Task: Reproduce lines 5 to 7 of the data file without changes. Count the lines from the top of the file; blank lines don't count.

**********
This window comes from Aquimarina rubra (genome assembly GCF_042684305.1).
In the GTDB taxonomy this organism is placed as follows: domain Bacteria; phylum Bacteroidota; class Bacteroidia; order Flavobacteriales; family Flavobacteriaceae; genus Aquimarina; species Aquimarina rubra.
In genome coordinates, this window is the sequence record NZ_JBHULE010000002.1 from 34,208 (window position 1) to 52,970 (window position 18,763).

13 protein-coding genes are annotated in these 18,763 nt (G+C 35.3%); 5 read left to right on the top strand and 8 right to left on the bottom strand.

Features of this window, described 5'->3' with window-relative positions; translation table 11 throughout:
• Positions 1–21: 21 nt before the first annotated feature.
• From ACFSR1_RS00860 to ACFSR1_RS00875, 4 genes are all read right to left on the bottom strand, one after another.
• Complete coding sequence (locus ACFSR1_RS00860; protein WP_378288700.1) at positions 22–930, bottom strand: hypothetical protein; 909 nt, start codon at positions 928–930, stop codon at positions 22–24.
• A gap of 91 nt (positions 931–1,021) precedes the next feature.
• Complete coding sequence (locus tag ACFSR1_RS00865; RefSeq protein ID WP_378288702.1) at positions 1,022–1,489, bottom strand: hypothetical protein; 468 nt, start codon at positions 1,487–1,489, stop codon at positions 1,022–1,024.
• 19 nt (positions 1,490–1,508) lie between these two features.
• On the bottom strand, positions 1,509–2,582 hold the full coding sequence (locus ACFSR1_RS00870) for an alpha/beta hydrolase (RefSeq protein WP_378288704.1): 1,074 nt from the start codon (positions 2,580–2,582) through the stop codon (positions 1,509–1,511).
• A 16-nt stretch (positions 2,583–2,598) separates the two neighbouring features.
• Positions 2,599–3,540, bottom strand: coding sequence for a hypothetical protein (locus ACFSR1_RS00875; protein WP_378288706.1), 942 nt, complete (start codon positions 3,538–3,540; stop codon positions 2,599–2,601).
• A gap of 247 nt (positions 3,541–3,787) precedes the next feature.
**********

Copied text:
Features of this window, described 5'->3' with window-relative positions; translation table 11 throughout:
• Positions 1–21: 21 nt before the first annotated feature.
• From ACFSR1_RS00860 to ACFSR1_RS00875, 4 genes are all read right to left on the bottom strand, one after another.